Bitcoin extended Friday’s tumble amid concern China will tighten rules on the digital currency to curb capital outflows.

The cryptocurrency slid 1.4 percent to $888 at 5:43 p.m. in Hong Kong, after falling as much as 10 percent on Friday. The People’s Bank of China’s Shanghai branch said in a statement late Friday that its officials, along with the city’s financial office, asked bitcoin trading platform to conduct self-checks and rectify any problems. The State Administration of Foreign Exchange has scrutinized some major bitcoin exchanges, possibly to investigate the use of the digital asset to evade capital controls, reported.

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Bitcoin rallied since early 2015 as Chinese buyers turned to alternative assets to hedge against the weakening yuan and take cash out of the nation. By buying bitcoin onshore and selling it offshore for another currency, investors can evade the tightening scrutiny on fund outflows. Other than a ban on financial institutions’ involvement, Chinese regulators had largely taken a hands-off approach on the cryptocurrency.

“Bitcoin is one of the rocks they haven’t turned yet in terms of controlling the flows,” said Zennon Kapron, managing director of Shanghai-based consulting firm Kapronasia. “It’s inevitable that there’s going to be something but the question is what the regulations will be when it happens.”

This is not the first time China’s government has sent bitcoin tumbling. In 2013, it banned financial institutions from handling bitcoin transactions, sparking a slide in price. The PBOC reiterated that stance in Friday’s statement, saying that bitcoin is a virtual commodity without the legal status of a currency. It characterized recent bitcoin moves as “unusual.”

Bitcoin has become increasingly volatile since rallying to a record-high $1,162 on Thursday, slumping 11 percent that day after the yuan jumped. In December it surged 28 percent.

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Policy makers are likely to require more reporting from bitcoin exchanges and incorporate their flows into the monitoring of the $50,000 quota Chinese citizens are given to convert yuan to foreign exchange — though it will be more challenging to do so with the decentralized cryptocurrency, said Kapron.

BTCC — which runs, one of the most active Chinese exchanges — said in a statement on its website that it works closely with the PBOC to ensure that it’s operating in accordance with Chinese laws.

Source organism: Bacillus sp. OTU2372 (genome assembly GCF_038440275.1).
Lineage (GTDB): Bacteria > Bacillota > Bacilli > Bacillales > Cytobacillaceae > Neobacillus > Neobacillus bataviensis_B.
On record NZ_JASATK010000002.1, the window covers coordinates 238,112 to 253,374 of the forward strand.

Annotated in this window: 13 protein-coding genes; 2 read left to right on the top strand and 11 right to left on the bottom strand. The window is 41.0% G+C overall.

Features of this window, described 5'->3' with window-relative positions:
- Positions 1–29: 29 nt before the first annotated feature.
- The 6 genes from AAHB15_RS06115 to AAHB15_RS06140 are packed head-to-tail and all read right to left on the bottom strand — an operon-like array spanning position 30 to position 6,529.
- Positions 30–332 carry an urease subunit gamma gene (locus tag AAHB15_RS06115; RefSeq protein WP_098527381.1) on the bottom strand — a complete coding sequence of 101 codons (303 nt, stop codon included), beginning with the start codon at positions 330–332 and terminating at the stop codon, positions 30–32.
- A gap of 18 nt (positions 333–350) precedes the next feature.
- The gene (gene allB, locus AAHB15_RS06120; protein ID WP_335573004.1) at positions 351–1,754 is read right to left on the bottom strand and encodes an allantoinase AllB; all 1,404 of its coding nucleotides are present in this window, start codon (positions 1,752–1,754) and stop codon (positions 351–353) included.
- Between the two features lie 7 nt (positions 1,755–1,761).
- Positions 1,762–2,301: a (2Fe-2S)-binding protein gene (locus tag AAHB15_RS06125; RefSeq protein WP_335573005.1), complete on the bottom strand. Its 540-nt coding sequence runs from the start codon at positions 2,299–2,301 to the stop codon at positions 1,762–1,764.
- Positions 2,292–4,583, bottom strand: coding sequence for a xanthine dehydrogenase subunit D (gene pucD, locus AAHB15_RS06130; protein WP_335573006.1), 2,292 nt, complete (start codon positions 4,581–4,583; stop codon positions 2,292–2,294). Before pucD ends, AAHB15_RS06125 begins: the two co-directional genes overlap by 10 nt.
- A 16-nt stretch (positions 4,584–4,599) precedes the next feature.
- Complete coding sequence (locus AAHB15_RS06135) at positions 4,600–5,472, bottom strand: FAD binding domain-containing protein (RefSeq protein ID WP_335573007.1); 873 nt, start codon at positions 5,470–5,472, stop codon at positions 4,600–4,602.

Huobi, another major Chinese platform, will also conduct strict self-checks as required by regulators and it plans to work with other bitcoin firms to establish industry standards, chief operating officer Zhu Jiawei said in a message. The industry can benefit from balanced, risk-based regulation, Star Xu, chief executive officer of OkCoin Co., said in an e-mail. The PBOC’s Beijing and Shanghai branches met with representatives of major bitcoin exchanges, including OkCoin, on Friday to discuss their operations, he said.

“The policy risks of bitcoin trading in China are higher” because the nation has capital controls, said Dong Dengxin, director of Finance and Securities Research Institution at Wuhan University of Science and Technology. “If bitcoin trading disturbs China’s financial order, there’s a possibility it will be deemed illegal or banned.”

Bitcoin surged 120 percent in 2016 as the yuan dropped the most since 1994 and Chinese bonds and equities declined, though its total value of around $15 billion still pales in comparison with most mainstream asset classes in the nation.

The digital asset traded at 6,188 yuan ($892) on Chinese firm OKCoin Co.’s platform, around parity to the dollar price based on spot rates. As recently as Friday morning, bitcoin’s yuan price had traded at a premium to its dollar price.

“Until there’s more clarity over what the PBOC is planning or what exactly they mean, I think it will be difficult for bitcoin price to retrace the rally,” said Kapron.